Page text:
The California Los Padres Section of the American Chemical Society
invites you to take a tour of the
California Oil Museum in Santa Paula on Saturday, March 17th.
The tour will be preceded by an optional lunch at Glen Tavern Inn with Museum Director, Jeanne Orcutt.
Lunch begins at 11:30 am.
Museum Tour begins at 1 pm.
The price for the event will be $15 per person or $10 for students including lunch and tour.
$5 for the tour only.
To register go to www.lospadresacs.org and click on “events”.
Please register by March 14, 2012.
The California Oil Museum is located at
1001 E. Main St.
Santa Paula, CA
The Glen Tavern Inn is located at
134 N. Mill Street
Santa Paula, CA
From fossils to “fill ‘er up”, the California Oil Museum tells the story of the black bonanza that created wealth, work, and prosperity for generations of Californians. Operated by the City of Santa Paula Community Services Department, the Museum highlights the inner workings of the state’s black gold industry through interactive displays, videos, working models, games, photographs, restored gas station memorabilia, and an authentic turn-of-the-century cable-tool drilling rig. Visitors can exercise their wits and luck as California wildcatters, see how the Indians used natural oil seeps, watch a miniature drilling rig bore into the earth, and explore the memorable brands of gas bought by early California car drivers. The Lundgren and Bennett Collections of gas station memorabilia are one of the largest displays of vintage gas pumps in California. In addition to the permanent petroleum exhibits, the Museum presents new exhibits of science, transportation, history, and art throughout the year.
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Rebecca Anderson, Ph.D.
Author of Career Opportunities in Clinical Drug Research
Finding New Drugs: The Path from Test Tube to the Pharmacy
Current industry statistics estimate that it takes fifteen years and nearly $1 billion to bring a new drug to market, but most consumers are unaware—and even skeptical—of the extensive efforts involved in finding and successfully developing these products. This presentation looks inside the black box, sharing an insider’s view of pharmaceutical research and development and answering several commonly asked questions: Where does a chemist get ideas for synthesizing an innovative drug? Why are animals still used in drug research? Why can’t scientists and clinicians work faster? And why can’t they do their job better and cheaper? In the course of describing the drug development activities, this presentation will highlight the range of chemistry sub-specialties employed in moving a drug from the lab bench to the pharmacy shelf.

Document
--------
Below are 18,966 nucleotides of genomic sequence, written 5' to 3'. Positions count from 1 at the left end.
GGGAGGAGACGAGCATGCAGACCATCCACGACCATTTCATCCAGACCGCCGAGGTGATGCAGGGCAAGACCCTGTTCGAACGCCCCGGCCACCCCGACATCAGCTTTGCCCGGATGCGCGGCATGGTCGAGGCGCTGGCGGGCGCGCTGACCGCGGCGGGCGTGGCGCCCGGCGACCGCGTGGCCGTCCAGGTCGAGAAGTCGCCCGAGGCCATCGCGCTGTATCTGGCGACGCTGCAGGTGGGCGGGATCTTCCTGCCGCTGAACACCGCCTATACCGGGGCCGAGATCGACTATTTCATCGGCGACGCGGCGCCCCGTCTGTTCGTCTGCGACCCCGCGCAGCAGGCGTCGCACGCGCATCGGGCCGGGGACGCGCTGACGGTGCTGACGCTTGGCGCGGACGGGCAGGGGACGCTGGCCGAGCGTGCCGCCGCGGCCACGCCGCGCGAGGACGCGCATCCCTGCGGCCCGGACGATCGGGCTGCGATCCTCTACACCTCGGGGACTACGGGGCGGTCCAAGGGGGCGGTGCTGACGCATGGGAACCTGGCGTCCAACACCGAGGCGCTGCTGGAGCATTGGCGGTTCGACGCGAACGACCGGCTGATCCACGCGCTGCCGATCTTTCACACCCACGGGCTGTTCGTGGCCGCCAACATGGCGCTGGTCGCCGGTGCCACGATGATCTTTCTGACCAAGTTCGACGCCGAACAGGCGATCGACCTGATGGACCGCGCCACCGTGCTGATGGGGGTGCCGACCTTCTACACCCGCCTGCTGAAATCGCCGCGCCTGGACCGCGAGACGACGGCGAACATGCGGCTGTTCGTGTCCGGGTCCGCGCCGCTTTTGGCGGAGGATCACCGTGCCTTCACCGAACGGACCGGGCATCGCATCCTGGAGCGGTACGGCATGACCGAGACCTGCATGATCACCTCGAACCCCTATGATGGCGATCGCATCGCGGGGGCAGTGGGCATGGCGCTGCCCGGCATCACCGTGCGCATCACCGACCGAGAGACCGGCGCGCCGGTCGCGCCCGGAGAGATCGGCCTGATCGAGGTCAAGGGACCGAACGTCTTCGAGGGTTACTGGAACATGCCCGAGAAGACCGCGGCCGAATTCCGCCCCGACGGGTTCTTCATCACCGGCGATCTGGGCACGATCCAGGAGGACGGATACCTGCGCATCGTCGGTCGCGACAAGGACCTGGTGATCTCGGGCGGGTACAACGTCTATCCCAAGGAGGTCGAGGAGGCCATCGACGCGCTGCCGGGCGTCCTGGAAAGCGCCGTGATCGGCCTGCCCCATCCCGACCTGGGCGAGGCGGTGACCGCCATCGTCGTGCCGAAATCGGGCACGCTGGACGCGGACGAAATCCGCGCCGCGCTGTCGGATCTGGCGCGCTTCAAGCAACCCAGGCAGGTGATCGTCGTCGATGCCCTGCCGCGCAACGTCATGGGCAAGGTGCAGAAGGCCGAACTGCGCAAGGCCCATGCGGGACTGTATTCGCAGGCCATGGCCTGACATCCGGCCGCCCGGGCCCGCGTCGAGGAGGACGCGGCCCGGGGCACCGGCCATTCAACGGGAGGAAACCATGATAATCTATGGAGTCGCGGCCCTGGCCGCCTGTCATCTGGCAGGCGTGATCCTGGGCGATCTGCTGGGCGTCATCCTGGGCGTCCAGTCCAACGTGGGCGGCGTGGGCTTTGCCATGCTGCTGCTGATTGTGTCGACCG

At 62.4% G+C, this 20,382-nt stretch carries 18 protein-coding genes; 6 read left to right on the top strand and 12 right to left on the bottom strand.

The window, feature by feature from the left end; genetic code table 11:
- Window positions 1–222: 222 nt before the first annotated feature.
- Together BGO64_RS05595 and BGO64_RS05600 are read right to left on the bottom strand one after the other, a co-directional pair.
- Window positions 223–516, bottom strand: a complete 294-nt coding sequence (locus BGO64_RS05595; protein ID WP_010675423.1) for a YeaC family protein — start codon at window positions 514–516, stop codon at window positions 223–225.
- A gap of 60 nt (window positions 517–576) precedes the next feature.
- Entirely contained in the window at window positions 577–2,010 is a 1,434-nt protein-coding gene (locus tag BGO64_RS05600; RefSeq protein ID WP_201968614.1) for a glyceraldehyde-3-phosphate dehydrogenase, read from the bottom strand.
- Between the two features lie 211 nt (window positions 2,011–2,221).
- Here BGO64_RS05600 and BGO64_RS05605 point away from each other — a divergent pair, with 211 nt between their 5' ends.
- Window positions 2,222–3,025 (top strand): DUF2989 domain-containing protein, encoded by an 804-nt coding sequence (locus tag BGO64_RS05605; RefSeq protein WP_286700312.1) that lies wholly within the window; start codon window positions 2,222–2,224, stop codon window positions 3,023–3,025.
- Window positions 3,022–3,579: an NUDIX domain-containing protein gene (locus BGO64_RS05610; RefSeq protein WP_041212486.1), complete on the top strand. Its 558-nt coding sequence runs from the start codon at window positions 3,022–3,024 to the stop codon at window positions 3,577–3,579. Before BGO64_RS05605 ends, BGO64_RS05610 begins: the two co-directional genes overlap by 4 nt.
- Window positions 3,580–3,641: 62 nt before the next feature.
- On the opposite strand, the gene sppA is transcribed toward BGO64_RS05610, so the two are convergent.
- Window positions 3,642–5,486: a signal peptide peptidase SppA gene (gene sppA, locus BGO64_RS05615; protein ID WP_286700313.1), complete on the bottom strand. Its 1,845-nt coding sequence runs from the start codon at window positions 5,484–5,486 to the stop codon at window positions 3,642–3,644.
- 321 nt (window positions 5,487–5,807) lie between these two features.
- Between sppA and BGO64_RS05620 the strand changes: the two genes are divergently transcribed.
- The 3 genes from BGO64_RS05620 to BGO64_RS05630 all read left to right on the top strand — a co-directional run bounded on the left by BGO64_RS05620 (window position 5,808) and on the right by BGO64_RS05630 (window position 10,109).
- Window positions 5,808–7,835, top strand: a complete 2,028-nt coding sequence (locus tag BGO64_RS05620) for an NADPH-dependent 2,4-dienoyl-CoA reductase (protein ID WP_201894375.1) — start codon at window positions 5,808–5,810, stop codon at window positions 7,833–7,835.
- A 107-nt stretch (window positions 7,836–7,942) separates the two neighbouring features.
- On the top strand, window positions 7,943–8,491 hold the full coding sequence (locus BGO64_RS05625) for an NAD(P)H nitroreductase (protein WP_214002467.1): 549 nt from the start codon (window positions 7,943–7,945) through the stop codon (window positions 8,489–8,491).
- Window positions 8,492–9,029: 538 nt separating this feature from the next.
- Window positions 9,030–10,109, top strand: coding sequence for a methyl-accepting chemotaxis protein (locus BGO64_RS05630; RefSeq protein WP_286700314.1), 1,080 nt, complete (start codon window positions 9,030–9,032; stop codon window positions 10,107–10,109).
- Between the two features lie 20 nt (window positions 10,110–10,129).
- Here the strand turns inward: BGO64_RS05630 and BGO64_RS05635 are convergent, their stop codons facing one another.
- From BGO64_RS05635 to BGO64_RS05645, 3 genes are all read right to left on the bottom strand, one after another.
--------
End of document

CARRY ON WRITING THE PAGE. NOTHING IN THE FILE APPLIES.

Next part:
Annual Holiday Wine Tasting
Noon, Saturday, December 10, 2011
Mosby Winery and Vineyards
9496 Santa Rosa Rd, Buellton
While Bill Mosby’s specialty is the growing and vinification of fine Italian varietal wines, he also makes award-winning grappa, wild plum and raspberry distillatos. His experienced palate and careful, ongoing search for interesting new varietals have resulted in vintage after vintage of award-winning Sangiovese, Nebbiolo, Pinot Grigio and more. And then there’s his latest addition, Dolcetto — the everyday wine of Piemonte.
When Bill and Jeri purchased the old de la Vega land in the early 1970s, the first thing Bill did was plant vines. “Noah did that,” he says quietly. “First thing he did. Plant a vineyard.” Among those early Mosby wines was Gewürztraminer, Jeri’s favorite. “It’s still my favorite,” says Jeri. “I’m going to miss having it in the tasting room.” The Mosby’s first commercial wines were bottled under the Vega label, named after the old land grant. Bill’s wine began to gain industry attention, and a following of Mosby wine enthusiasts continued to develop. In 1986, at his family’s insistence, Bill changed the Vega label to reflect the Mosby name and winemaking philosophy.
Over the years the Mosby vineyards have expanded, the wines have evolved; a Mosby style has reached maturity. A part-time grower and winemaker all of his adult life, Bill Mosby finally made the career move to full-time grower and winemaker in 1998. A successful dentist for over 40 years, William M. Mosby, DMD, became Bill Mosby, full-time winemaker — artist of the vine.
The cost for the event will be $15 per person.
A variety of international cheeses and homemade soups will accompany the wine tasting.
For more information and reservation forms go to This Link; email email@example.com, or call James Pavlovich at 805-893-4252.
For a map, directions and more info on Mosby Wines and Vineyards go to their web site at www.mosbywines.com
Please make your reservations by Monday, December 5, 2011.
Reserve Early as Space is Limited.
Richard W. Hurst Ph.D.
California State University – Los Angeles
2 pm. Sunday, April 17, 2011
SLO County Library Community Room
995 Palm Street, San Luis Obispo
The Duality of Lead in the Environment: Environmental Bane and Boon [Good Cop – Bad Cop]
: The element lead (chemical symbol, Pb, from plumbum) has historical uses that date back 6000 years. Lead’s toxic nature has also been known for centuries, however, its desirable properties have often “tipped the scales” when decisions arose as to whether or not lead should be used in a particular product. For example, the Romans used it due to its malleability, forming lead pipes for water transport and its sweet taste when formed into goblets from which wine was consumed. More recently, addition of lead additives to gasoline were determined to stop engine “knocking”; hence, the leaded gasoline era emerged along with the result—long-term environmental lead pollution. Now that we are dealing with lead pollution, given it does not degrade (i.e., break down) in the environment, how do we assess the source or sources of the lead? We do this with the positive aspects of lead, its isotopes. Isotope ratios of lead allow us to: estimate ages of leaded gasoline releases; assess why the common garden snail “outsmarts” us with regard to potential lead poisoning; and determine why lead based paint is not always, as some suspect, the “bad guy on the block.” The element lead definitely has a dual nature—being both toxic to life, but also, via its isotopes, providing a means to resolve the problems created by its use.